By Barry J. Ewell
State censuses were conducted by states in off years in between the Federal census. Every state was in charge of whether and when they would conduct a census. This article includes a chart the will provide an overview of the census records that are available by state. These records usually contain the same type of information as in the Federal census as well as additional questions that are unique to that state such as naturalization, military service, occupation, state and county of origin, mortality, education and voting status.
Like the Federal census, the state census is a snapshot of the home and its inhabitants at a given time. The information on the state census can be used to construct, confirm, add, and/or delete information from the family profile you have begun building from the Federal census. For example, I have used the state census to find children that were born and died in between the Federal census, confirmed deaths of wife’s, husbands and grandparents, marriages of children, new marriages for head of households, other locations to search and much more.
The following are examples of information contained in a state or territorial census:
1836 Wisconsin territorial census
- Head of Household
- Males over 21
- Males under 21
- Females over 21
- Females under 21
1895 Minnesota state census
- City and county where census was taken on 1 June 1895
- Name of each person who resided with family on 1 June 1895
- Age of each individual as of last birthday
- Gender of each person
- Color of each person
- Place of birth (U.S. state or territory or country, if foreign born)
- Length of residence in state in years, months
- Length of residence in enumeration district
- Whether a soldier or sailor during the Civil War
- Was father of foreign birth
- Was mother of foreign birth
- Was household previously enumerated
I have found the state census records to be just as valuable as the U.S. Federal census records in helping me build and develop the family profile for each ancestral generation. For example,
- Age. The age can be used to gain an approximate birth year, suggest related government and church records.
- Birthplace. Helps to establish location, former residences and migration patterns for the individual and family. The locations become target areas for researching records that the many have been created by the family. Always be asking, “What records could have been created by my ancestor at the time they lived in this place?”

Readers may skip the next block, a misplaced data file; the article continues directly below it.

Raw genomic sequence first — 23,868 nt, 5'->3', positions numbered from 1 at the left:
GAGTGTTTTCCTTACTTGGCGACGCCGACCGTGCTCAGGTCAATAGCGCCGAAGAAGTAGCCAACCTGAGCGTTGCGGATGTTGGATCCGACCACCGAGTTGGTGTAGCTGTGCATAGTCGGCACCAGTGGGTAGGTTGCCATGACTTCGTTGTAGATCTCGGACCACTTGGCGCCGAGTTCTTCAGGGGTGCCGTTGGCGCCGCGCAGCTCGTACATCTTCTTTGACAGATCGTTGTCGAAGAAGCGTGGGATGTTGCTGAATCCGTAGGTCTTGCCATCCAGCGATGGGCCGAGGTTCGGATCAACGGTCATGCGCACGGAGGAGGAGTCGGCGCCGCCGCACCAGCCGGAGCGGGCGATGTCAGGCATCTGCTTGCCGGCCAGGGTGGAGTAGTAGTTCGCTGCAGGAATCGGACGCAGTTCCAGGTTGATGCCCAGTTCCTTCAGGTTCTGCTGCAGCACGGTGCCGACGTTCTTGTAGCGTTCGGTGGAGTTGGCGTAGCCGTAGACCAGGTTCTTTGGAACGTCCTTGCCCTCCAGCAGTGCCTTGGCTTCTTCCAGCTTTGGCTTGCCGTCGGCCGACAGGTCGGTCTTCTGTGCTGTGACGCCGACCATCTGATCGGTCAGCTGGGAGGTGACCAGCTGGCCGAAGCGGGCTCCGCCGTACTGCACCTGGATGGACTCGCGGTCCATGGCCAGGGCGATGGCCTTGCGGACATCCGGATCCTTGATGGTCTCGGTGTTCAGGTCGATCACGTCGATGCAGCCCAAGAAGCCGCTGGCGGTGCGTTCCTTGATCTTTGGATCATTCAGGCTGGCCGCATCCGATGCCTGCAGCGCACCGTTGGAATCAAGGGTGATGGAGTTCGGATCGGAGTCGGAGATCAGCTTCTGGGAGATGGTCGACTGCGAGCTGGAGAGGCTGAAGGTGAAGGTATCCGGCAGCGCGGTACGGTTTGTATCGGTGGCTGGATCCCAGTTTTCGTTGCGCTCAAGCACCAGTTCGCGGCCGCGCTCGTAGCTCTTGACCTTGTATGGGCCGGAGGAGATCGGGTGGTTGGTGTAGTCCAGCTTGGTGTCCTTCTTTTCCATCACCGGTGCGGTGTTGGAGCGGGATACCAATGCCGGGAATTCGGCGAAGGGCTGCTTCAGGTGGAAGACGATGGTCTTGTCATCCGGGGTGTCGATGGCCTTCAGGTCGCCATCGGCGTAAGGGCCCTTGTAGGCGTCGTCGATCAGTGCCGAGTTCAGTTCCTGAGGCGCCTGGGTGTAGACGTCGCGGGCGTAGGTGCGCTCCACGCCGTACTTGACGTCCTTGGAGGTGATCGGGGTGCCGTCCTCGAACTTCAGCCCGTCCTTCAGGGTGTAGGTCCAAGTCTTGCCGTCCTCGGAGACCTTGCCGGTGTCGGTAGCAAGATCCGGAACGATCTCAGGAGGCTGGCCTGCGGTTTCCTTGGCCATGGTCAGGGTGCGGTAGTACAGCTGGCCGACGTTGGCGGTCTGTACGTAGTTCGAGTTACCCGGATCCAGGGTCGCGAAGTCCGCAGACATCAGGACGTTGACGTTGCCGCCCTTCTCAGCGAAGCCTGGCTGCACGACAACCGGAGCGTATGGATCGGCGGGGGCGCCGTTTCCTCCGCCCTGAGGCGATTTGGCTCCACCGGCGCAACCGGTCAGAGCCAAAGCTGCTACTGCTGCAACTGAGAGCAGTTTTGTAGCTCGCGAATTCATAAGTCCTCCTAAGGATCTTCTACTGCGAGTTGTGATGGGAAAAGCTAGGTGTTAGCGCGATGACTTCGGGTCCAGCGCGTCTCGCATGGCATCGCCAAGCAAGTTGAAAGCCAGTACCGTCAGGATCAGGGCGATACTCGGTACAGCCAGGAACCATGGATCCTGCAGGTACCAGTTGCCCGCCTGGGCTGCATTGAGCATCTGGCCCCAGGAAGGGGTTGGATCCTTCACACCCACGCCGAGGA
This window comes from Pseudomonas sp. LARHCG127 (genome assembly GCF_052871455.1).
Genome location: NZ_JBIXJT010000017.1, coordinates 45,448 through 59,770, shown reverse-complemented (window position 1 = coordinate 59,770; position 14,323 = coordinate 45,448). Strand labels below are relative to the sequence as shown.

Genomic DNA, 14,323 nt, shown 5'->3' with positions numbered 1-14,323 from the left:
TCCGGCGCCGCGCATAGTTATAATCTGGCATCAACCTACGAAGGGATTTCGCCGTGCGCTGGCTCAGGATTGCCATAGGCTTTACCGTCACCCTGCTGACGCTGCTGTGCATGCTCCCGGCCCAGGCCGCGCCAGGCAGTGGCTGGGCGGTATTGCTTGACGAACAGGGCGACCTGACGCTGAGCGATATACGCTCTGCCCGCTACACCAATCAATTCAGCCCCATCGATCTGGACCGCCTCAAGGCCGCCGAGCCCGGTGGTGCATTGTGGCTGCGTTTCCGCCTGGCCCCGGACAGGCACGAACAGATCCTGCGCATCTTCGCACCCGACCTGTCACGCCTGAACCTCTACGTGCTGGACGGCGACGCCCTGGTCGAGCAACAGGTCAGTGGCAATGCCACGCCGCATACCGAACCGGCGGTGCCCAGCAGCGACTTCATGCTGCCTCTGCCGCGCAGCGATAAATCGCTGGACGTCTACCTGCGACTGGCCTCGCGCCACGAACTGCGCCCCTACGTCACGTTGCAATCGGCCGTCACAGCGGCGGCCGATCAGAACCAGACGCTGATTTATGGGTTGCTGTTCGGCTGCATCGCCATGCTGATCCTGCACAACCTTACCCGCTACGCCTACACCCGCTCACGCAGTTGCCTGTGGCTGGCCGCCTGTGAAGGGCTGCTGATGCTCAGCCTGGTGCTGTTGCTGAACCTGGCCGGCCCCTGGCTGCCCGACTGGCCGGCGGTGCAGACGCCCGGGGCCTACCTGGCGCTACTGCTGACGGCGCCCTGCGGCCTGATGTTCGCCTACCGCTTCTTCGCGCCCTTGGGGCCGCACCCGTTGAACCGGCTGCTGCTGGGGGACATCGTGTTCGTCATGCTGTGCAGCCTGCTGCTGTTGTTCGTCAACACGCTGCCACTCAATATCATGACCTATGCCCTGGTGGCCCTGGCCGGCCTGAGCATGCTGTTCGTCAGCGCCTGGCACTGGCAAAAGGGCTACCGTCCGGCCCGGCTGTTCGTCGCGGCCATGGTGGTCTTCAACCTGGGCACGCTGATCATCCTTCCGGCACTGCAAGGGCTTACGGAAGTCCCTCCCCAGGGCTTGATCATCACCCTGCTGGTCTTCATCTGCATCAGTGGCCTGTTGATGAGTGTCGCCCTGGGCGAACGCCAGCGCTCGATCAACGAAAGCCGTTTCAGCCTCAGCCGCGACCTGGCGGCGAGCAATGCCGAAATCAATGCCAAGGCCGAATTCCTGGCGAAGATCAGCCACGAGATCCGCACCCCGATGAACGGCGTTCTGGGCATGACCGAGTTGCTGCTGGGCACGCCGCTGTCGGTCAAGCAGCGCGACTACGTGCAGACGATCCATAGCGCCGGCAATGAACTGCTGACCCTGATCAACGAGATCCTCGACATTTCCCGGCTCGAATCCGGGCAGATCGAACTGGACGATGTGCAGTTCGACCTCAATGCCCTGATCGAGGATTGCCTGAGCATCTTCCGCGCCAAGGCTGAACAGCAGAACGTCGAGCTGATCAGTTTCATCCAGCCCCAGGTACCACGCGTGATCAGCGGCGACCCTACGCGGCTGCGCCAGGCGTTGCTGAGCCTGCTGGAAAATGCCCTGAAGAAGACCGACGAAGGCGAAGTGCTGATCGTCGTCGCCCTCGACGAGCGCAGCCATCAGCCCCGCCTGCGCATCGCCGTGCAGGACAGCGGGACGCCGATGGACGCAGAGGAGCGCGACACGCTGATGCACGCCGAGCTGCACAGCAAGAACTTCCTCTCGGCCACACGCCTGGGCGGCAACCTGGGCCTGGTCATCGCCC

- Race. Race can be valuable to finding ethnicity related records.
- Naturalization. Use this information to find records related to the naturalization process. They can usually be found in county court records. Naturalization also suggests immigration, such as records that are found at Ellis Island, passenger lists, etc. that are found at the port of entry.
- Military Service. If the individual served in the military, you will be able to find service records, pension records, enlistment records, and so forth.
- Occupation. Knowledge of an occupation can lead to find employment records.
Make it practice to always learn about the neighbors. At a minimum copy information for six families before and six families after your family. It is rare that these families are not connected to your ancestor as direct or extended family. When I have lost my family because of moving, I have been able to search on the neighbors and reconnect with my family. Also make a list of those in the county and state that have the same surname of your family. Again it is rare that there is not some connection between at least 1 of the families. This becomes even more important if the surname is really unique. Be exhaustive in your search. Often I have found needed information about my direct line through the records found in the circle of influence such as family, neighbors, and church group.
These censuses are located at the state archives and/or libraries (note: many are online), through microfilm at LDS Family History Centers, online transcripts of counties within a state from historical societies, and online databases such as Ancestry.com.
Available U.S. state census records
|State||Date of state census|
|Connecticut||No state census exists.|
|District of Columbia||1803||1867||1878|
|Idaho||No state census exists.|
|Kentucky||No state census exists.|
|Montana||No state census exists.|
|New Hampshire||No state census exists.|
|Ohio||No state census exists.|
|Pennsylvania||No state census exists.|
|Vermont||No state census exists.|
|West Virginia||No state census exists.|
Information in chart sourced to census.gov